A. Customizing the Quick Access Toolbar
Excel, in previous versions, let its fans move toolbars , rearrange buttons , and even scramble the order of items in the main menu. Reckless customizers could transform Excel so completely that no one else would be able to use their computers, and the instructions in books like this one would be useless.
Excel 2007 clamps down on customization. Unless you're willing to get your hands dirty with a serious programming language, the ribbon is off limits. Instead, Excel lets you customize one tiny portion of screen real estatethe Quick Access toolbar.
This limitation might sound like a major one, but it's actually a reasonable compromise. People who love to tweak and refine their workplaces (you know who you are) get to add all the timesaving shortcuts they need. Everyone else can relax. No matter what computer you're working on, the ribbon is always there, with its comforting sameness and carefully organized tabs.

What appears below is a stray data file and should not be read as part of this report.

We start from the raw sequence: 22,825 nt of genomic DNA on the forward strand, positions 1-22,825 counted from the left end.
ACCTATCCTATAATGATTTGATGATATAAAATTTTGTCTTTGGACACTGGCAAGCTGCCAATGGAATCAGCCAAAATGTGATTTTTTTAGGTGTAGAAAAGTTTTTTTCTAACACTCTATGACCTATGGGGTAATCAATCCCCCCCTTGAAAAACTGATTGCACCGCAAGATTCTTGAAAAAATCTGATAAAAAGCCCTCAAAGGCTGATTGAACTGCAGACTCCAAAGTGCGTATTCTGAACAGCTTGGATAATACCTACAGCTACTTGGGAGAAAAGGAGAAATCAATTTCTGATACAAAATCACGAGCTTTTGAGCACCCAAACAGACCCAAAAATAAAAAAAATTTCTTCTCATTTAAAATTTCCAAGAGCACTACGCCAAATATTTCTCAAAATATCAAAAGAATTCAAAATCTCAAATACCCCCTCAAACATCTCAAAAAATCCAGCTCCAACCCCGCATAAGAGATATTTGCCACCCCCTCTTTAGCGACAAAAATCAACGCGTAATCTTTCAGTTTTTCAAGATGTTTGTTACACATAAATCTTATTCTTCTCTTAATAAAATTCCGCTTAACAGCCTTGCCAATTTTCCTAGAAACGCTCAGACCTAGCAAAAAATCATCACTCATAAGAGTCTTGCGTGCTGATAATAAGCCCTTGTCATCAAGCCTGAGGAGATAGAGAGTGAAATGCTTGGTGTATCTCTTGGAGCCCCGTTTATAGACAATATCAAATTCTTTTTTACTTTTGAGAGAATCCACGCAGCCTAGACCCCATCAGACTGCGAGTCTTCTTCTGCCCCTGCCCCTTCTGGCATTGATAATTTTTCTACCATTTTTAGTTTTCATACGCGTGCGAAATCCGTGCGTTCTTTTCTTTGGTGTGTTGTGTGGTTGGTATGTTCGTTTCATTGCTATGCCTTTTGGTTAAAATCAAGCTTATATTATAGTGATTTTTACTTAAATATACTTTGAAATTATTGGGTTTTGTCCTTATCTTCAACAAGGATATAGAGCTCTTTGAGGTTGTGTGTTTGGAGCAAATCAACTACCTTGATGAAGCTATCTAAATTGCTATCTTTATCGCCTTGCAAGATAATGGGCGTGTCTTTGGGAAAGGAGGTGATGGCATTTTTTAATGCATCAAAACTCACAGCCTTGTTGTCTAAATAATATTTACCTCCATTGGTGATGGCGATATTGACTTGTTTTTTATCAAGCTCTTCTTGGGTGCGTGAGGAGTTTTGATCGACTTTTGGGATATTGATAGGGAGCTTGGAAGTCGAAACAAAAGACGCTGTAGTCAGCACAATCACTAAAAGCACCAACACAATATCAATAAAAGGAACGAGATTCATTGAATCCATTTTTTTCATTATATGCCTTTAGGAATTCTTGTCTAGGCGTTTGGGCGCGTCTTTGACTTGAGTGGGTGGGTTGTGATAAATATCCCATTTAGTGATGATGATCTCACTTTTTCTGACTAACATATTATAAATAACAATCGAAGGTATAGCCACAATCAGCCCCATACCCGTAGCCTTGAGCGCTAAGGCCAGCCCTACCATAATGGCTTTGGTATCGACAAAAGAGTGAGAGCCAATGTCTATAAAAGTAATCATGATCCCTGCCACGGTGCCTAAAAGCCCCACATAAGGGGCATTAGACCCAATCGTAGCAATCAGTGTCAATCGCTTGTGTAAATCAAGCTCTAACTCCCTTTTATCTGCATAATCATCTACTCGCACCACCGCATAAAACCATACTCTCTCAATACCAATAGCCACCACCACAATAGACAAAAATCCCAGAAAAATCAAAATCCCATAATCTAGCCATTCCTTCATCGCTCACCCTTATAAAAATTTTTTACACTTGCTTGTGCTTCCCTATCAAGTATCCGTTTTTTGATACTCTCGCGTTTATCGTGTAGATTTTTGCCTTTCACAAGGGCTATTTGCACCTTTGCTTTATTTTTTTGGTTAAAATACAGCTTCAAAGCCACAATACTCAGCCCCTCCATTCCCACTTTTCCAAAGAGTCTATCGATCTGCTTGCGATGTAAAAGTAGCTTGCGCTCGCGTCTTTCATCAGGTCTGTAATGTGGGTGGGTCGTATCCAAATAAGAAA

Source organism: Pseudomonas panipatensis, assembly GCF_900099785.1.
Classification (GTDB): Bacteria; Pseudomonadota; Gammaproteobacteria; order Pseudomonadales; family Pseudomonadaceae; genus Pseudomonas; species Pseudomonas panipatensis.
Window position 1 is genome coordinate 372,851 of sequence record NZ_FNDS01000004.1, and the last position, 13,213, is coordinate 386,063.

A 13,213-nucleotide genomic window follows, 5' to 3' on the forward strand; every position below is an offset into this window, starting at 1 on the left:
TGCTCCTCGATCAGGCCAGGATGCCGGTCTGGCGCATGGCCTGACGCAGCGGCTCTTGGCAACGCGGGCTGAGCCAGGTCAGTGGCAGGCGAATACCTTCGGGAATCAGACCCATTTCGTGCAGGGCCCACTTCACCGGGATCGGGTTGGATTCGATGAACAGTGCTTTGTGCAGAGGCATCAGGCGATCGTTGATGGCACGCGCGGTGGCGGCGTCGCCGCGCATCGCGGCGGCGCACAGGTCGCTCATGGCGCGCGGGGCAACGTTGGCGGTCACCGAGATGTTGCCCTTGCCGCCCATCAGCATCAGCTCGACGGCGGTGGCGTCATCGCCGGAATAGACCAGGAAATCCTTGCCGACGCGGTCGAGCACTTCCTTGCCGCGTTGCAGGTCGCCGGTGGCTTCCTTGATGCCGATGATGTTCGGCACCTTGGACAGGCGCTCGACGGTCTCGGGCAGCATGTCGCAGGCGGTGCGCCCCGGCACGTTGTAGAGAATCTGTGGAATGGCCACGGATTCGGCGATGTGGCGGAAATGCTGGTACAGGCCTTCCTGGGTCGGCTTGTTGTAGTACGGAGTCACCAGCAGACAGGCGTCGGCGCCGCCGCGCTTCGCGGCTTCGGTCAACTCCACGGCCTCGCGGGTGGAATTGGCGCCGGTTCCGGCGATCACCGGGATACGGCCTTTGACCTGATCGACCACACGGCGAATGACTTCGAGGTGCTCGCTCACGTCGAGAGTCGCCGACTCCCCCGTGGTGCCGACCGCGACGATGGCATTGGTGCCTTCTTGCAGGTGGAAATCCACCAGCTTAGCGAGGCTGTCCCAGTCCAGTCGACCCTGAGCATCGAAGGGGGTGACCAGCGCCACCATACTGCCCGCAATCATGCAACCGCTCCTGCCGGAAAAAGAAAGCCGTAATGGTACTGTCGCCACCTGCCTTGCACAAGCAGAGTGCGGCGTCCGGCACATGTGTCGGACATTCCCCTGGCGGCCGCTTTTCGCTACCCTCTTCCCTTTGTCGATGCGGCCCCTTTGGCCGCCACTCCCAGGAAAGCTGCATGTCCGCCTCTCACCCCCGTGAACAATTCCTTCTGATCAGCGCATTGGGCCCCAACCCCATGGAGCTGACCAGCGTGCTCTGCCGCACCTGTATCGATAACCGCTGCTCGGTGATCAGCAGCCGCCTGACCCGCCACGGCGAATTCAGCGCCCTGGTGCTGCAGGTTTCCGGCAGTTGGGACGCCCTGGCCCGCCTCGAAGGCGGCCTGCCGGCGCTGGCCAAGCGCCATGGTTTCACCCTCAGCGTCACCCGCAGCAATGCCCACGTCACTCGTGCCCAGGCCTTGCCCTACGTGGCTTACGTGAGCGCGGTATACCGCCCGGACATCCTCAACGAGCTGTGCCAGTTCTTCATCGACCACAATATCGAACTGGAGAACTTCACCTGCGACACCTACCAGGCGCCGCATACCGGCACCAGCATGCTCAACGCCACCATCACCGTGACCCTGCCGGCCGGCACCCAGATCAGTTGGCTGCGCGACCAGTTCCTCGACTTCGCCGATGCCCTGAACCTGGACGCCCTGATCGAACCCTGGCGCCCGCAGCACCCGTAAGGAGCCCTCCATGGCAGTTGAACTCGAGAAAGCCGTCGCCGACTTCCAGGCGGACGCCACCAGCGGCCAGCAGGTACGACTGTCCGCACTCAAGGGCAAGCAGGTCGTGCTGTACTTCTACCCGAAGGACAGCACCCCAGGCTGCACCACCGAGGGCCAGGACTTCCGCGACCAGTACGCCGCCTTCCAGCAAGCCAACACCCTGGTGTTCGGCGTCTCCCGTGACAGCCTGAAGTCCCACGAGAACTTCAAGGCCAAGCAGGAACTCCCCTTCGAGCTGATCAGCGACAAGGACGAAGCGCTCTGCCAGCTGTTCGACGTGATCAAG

Note: You can add a tab of your own to the ribbon. However, the process is definitely not easyin fact, it's aimed at experienced programmers who aren't intimidated by gnarly code. The standard for customizing the ribbon is called RibbonX, and it requires a blend of XML and a hard- core programming language like C#. Gearheads can get started with the introduction at http://msdn2.microsoft.com/en-us/library/ms406046.aspx.